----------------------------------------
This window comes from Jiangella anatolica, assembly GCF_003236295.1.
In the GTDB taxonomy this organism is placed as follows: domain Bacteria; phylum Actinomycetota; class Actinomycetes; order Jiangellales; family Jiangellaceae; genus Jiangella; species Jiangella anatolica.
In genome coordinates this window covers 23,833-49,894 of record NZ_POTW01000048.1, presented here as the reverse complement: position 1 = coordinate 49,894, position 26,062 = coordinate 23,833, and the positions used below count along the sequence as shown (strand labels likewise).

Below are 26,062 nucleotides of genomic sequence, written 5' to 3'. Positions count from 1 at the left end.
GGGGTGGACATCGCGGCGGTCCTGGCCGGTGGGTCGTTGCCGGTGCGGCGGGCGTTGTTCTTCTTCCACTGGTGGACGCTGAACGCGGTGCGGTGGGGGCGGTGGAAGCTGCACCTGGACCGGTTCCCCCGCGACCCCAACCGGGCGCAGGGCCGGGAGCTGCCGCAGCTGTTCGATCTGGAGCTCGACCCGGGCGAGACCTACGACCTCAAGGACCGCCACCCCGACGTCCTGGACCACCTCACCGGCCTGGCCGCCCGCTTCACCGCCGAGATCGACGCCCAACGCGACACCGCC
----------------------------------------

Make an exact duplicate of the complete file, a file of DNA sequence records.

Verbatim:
This window comes from Jiangella anatolica, assembly GCF_003236295.1.
In the GTDB taxonomy this organism is placed as follows: domain Bacteria; phylum Actinomycetota; class Actinomycetes; order Jiangellales; family Jiangellaceae; genus Jiangella; species Jiangella anatolica.
In genome coordinates this window covers 23,833-49,894 of record NZ_POTW01000048.1, presented here as the reverse complement: position 1 = coordinate 49,894, position 26,062 = coordinate 23,833, and the positions used below count along the sequence as shown (strand labels likewise).

Below are 26,062 nucleotides of genomic sequence, written 5' to 3'. Positions count from 1 at the left end.
GGGGTGGACATCGCGGCGGTCCTGGCCGGTGGGTCGTTGCCGGTGCGGCGGGCGTTGTTCTTCTTCCACTGGTGGACGCTGAACGCGGTGCGGTGGGGGCGGTGGAAGCTGCACCTGGACCGGTTCCCCCGCGACCCCAACCGGGCGCAGGGCCGGGAGCTGCCGCAGCTGTTCGATCTGGAGCTCGACCCGGGCGAGACCTACGACCTCAAGGACCGCCACCCCGACGTCCTGGACCACCTCACCGGCCTGGCCGCCCGCTTCACCGCCGAGATCGACGCCCAACGCGACACCGCC